Flaten Art Museum’s current exhibition of “Swimming on Dry Land” by Coco Fusco is a resistance to the romanticization of Cuba’s past and an appreciation of the struggle of contemporary Cubans.
One section of the exhibition, a video titled “Y entonces el mar te habla (And the Sea Will Talk To You),” presents a shaky vision of the Gulf of Mexico. The viewers, situated in inner-tubes on the floor, listen to a disembodied narrative of a woman escaping Cuba as images of a half-submerged camera loom above. It is a dichotomy which defines the installation – contextualizing incomplete visuals with an understanding of the struggles of the past and present.
In a lecture at Boe Chapel titled “Haunted by History,” Fusco spoke about the moral crisis of art and journalism in Cuba. A veteran interdisciplinary artist, Fusco discussed her connections to the island’s culture, history and its evolving relationship with the U.S.
Fusco said for her, like many, “Cuba began as an idea.” Outsiders arrive with preconceived expectations which are shattered upon arrival. While the nation may be defined by its past as a communist antagonist, visitors quickly realize its citizens still have unique and nuanced experiences.
The government, however, does its best to stifle these experiences. In Cuba, according to Fusco, “art is one of the few arenas where individuality is visible.” Artists who are able to take advantage of a lucrative foreign market for Cuban art can sell their pieces for relatively high prices, which means the discipline has become one of the few that offer citizens a relatively comfortable living. But this comfort is reliant upon the acceptance of government restrictions.
Much of Fusco’s talk revolved around activist measures taken in opposition to these restrictions, specifically a policy called Decree 349. The decree criminalizes independent cultural activities and empowers government authorized inspectors to confisticate works and materials from unapproved artists. It is just one more step from an authoritarian regime to control its appearance to outside observers as well as the information and opinions available to its own citizens.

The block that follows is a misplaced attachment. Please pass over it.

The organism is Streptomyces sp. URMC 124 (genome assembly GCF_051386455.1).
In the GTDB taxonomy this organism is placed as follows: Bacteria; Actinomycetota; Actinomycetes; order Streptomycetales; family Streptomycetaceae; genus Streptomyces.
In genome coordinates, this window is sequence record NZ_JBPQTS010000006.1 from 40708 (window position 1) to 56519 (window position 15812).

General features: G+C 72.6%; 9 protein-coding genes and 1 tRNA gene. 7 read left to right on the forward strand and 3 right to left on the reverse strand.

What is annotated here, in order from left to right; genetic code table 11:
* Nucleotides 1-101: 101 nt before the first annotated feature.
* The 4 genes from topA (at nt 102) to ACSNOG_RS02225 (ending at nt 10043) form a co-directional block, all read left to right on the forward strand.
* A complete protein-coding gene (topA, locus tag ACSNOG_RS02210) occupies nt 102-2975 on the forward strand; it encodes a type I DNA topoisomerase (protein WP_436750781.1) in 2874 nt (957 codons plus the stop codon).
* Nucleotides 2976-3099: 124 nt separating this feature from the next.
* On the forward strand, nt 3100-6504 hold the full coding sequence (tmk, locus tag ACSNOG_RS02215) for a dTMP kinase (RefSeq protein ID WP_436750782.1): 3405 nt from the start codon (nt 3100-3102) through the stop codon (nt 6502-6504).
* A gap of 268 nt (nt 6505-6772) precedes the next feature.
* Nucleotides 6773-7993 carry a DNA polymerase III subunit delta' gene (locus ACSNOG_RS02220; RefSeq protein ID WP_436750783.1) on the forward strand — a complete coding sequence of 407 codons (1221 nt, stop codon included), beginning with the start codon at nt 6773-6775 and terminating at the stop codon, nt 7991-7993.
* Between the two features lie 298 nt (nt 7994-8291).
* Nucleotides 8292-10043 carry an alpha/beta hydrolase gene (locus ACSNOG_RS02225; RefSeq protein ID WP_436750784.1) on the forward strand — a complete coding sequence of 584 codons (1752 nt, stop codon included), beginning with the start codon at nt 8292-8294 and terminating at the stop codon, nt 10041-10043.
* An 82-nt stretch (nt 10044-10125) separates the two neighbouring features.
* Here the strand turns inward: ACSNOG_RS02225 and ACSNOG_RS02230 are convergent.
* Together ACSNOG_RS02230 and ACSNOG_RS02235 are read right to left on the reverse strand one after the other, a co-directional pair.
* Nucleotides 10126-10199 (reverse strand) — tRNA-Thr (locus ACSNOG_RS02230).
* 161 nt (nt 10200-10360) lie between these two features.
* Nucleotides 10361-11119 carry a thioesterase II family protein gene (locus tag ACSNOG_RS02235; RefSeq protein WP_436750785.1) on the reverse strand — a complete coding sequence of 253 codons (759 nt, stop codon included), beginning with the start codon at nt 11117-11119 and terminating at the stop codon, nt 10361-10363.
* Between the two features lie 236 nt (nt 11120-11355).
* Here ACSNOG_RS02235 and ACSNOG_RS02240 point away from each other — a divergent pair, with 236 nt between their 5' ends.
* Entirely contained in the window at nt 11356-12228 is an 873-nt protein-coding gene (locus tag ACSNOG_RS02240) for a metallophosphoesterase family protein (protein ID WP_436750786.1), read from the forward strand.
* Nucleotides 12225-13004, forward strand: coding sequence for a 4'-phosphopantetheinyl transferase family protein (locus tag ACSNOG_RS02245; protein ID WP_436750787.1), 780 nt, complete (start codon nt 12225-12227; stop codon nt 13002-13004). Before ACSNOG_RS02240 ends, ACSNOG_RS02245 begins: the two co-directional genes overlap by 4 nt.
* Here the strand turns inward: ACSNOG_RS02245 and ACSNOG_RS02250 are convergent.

The great paradox that arises from Decree 349 and the broader actions of the Cuban government is that they effectively act as both an enabler and a regressor. Fusco argued that “the system is only effective because of this duality.” Officials understand the importance of art to the local economy, but also its importance as a mechanism for propaganda and idealism, so they provide economic incentives for artists to produce works that the state approves.
Years after the end of the United States’ embargo, even as Cuba becomes more connected than ever to the modern world, Fusco claims that authoritarian practices remain prevalent. In her lecture, the artist presented concrete evidence of governmental oppression, while in her installation she provides a glimpse of humanity by displaying the results of previous incidences of that oppression. Taken as a whole, the two provide a powerful argument against the Cuban government.
Near the end of her lecture, Fusco said, “you can be upset with the issues, but if you can’t figure out how to alert others it doesn’t mean anything.” “Swimming on Dry Land” and the accompanying lecture support this sentiment by turning the artist’s fear and anger towards censorship into a constructive exhibition that shines light on significant issues and incidents of repression within Cuba.